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Agilent Acquires Lab901 to Bolster Electrophoresis Play; Will Evaluate Potential Dx Apps

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By Ben Butkus

Agilent Technologies this week beefed up its automated electrophoresis and genetic analysis portfolio by acquiring Scottish company Lab901 for an undisclosed amount.

The acquisition is expected to complement Agilent's existing commercial offerings for gel electrophoresis through the addition of Lab901's automated benchtop gel electrophoresis system and associated consumables.

In addition, Lab901 has been cultivating its products for use in downstream analysis of multiplex PCR-based diagnostic tests, and has inked agreements in this area with companies such as Biofortuna and Seegene – relationships that Agilent will be evaluating as it integrates Lab901 in coming weeks, a company official said.

Privately held Lab901, based in Edinburgh, UK, employs 45 people and will be integrated into Agilent's Liquid Phase Analysis Division, within the company's Life Sciences Group. Lab901 markets the TapeStation benchtop electrophoresis instrument and ScreenTape plastic consumables for automated gel electrophoresis.

ScreenTape is a ready-to-use credit-card-sized tape containing 16 microgels that allow users to analyze up to 16 DNA, RNA, or protein samples at a rate of one minute per sample, with no gel preparation or chip priming, according to the company's website.

Meantime, the TapeStation instrument, about the same size as a desktop printer, is used to analyze the ScreenTape consumable. TapeStation has a liquid-handling system that loads each individual sample onto the ScreenTape, which is aligned inside the instrument with built-in electrodes and an imaging system.

TapeStation can be connected to a laptop computer running controller software; and the instrument can also automatically distinguish and analyze 96-well plates, according to Lab901.

In an e-mail to PCR Insider, Patrick Kaltenbach, vice president of Agilent's Liquid Phase Separations business, said that Lab901's products "are complementary to Agilent's strong electrophoresis portfolio," which includes the Agilent 2100 Bioanalyzer and the G7100 Capillary Electrophoresis System.

Kaltenbach added that the ScreenTape system offers customers "a unique combination of automation, ease of use, and scalable throughput," and is "ideally suited for sample quality control in next-generation sequencing and gene-expression workflows, as well as protein electrophoresis and DNA fragment analysis in core labs."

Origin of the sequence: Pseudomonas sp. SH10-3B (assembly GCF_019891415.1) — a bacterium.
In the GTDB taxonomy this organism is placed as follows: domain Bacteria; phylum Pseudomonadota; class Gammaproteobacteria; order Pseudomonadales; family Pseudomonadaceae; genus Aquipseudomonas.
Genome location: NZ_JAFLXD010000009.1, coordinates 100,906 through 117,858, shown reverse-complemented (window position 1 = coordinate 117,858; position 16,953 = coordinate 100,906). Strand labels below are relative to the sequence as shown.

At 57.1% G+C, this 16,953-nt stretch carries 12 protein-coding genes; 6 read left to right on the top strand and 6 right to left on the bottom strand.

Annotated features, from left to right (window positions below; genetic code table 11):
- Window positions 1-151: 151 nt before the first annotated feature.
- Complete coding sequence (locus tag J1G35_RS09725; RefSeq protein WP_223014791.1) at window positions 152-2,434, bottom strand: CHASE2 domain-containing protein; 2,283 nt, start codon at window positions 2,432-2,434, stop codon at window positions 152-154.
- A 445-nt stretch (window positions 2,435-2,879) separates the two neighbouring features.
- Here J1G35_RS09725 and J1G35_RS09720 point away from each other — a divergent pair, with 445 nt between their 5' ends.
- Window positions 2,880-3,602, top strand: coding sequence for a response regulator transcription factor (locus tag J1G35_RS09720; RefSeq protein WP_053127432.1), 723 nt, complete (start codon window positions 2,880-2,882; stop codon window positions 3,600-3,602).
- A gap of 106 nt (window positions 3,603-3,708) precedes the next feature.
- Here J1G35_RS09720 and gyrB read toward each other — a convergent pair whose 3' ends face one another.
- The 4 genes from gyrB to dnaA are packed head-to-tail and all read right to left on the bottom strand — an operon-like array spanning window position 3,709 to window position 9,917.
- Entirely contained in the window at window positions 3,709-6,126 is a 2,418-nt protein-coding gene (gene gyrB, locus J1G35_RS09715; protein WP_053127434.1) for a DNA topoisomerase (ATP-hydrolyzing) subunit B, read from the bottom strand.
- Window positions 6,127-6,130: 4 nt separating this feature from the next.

Lab901 currently markets its products for bio-pharma R&D and quality control, and to researchers at academic and government institutions. Those target markets are unlikely to change for Agilent, which noted that it can now offer products across the entire span of electrophoresis life science applications, from semi-automated to 96-well-plate-compatible workflows.

"Agilent has a strong presence in all these markets and is meeting customer demands with the acquisition of Lab901's product portfolio," Kaltenbach said. "For customers, this translates to a full spectrum of products and services from a single, trusted vendor with global service [and] support and [a] recognized brand."

However, Lab901 has been dabbling in another market that Agilent has not: multiplex PCR-based diagnostics.

In 2008, Lab901 signed an agreement with Korea's Seegene to distribute the ScreenTape system in Korea. Lab901 currently sells ScreenTape systems that are optimized for use with Seegene's Seeplex kits for endpoint, multiplexed PCR detection of infectious diseases such as respiratory viruses, sepsis, sexually transmitted diseases, and diarrheal diseases.

In addition, in 2009 Lab901 and Biofortuna struck a pact to develop an automated PCR-based diagnostic system to rapidly detect celiac disease and other diseases related to human leukocyte antigen status, such as reactive arthritis, diabetes, and drug hypersensitivity (PCR Insider, 11/17/2009).

Under that agreement, Lab901 said that it would optimize the ScreenTape platform for use with Liverpool, UK-based Biofortuna’s multiplex PCR diagnostics kits.

At this point, it is unclear whether or how Agilent will integrate these aspects of Lab901's business.

"We will review all existing contracts with Lab901 distributors in the next few weeks, and align them with our channel and business strategy," Kaltenbach said. "The PCR Dx opportunity is linked to those discussions, and we will give an update once the reviews are complete."


Have topics you'd like to see covered in PCR Insider? Contact the editor at bbutkus [at] genomeweb [.] com.

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